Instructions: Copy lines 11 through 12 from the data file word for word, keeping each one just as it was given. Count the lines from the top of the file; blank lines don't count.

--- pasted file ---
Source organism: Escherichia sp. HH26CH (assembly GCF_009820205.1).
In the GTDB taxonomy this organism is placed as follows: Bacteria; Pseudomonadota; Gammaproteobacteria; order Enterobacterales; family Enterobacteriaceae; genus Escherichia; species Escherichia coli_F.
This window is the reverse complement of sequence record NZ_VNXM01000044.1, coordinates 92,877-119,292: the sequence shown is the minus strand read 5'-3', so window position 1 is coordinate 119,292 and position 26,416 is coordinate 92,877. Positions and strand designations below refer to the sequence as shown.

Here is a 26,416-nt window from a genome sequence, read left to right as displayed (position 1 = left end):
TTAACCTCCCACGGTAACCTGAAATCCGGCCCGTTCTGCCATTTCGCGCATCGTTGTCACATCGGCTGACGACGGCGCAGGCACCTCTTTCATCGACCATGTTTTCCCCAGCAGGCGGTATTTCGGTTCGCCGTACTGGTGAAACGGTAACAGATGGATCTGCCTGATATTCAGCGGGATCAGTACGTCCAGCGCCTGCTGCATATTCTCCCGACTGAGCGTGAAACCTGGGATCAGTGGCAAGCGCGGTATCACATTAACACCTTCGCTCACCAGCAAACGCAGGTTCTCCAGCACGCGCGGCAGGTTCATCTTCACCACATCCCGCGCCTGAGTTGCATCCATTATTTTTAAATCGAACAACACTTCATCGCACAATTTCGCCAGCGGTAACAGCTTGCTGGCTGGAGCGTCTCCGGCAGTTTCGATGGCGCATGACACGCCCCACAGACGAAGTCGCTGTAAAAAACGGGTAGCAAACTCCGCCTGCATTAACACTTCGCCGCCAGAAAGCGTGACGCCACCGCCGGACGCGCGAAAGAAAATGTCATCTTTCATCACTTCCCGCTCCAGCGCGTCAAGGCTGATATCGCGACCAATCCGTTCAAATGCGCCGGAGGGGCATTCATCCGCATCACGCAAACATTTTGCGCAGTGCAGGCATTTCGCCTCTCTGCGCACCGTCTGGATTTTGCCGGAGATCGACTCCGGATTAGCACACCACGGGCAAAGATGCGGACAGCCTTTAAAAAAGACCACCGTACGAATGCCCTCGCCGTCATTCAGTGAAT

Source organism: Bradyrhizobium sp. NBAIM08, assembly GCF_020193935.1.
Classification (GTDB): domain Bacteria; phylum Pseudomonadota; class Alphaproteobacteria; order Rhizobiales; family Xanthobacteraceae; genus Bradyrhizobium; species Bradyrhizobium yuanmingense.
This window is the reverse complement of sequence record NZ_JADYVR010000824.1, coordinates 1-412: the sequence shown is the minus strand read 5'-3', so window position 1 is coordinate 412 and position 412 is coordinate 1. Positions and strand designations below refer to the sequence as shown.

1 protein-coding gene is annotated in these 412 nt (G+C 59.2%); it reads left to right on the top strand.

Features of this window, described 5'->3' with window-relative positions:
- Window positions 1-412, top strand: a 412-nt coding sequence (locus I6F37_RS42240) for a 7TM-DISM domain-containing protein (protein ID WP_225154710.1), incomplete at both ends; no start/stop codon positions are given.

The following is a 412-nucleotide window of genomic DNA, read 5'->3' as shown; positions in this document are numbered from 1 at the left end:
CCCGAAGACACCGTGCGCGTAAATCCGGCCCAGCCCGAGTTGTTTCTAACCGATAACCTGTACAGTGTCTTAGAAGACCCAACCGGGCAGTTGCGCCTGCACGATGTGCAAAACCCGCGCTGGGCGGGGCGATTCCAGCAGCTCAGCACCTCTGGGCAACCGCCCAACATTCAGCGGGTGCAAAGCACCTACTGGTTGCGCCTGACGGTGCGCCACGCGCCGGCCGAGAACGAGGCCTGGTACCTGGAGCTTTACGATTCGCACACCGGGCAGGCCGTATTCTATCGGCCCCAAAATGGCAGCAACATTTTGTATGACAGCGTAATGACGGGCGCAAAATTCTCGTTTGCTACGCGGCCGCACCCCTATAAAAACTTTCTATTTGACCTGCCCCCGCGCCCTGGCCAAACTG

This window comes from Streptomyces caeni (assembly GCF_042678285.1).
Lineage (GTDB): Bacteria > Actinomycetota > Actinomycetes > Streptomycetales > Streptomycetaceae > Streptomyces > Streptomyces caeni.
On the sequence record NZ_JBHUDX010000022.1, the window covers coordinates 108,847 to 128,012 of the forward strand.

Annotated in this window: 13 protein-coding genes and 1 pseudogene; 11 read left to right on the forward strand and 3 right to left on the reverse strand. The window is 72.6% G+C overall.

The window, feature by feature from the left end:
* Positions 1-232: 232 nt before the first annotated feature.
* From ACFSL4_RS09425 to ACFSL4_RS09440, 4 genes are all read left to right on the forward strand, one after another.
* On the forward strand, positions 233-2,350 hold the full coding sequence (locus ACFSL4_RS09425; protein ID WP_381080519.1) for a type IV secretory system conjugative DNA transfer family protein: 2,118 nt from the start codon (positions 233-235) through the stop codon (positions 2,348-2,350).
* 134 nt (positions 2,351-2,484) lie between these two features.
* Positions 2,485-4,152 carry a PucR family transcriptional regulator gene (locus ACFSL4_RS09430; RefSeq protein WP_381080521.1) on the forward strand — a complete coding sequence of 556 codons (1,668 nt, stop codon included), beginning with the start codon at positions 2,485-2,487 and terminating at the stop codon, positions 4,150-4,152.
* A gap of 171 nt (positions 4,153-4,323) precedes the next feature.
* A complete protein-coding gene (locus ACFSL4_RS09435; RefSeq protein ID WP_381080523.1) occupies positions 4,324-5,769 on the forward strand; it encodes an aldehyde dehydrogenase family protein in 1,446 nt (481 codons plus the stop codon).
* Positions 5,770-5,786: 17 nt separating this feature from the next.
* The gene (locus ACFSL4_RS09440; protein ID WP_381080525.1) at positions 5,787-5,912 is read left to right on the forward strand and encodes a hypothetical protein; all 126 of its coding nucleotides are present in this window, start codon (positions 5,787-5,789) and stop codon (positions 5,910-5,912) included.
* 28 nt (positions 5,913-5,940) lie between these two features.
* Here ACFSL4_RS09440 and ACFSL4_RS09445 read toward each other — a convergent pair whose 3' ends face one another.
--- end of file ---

- Window positions 1-412, top strand: a 412-nt coding sequence (locus I6F37_RS42240) for a 7TM-DISM domain-containing protein (protein ID WP_225154710.1), incomplete at both ends; no start/stop codon positions are given.

The following is a 412-nucleotide window of genomic DNA, read 5'->3' as shown; positions in this document are numbered from 1 at the left end: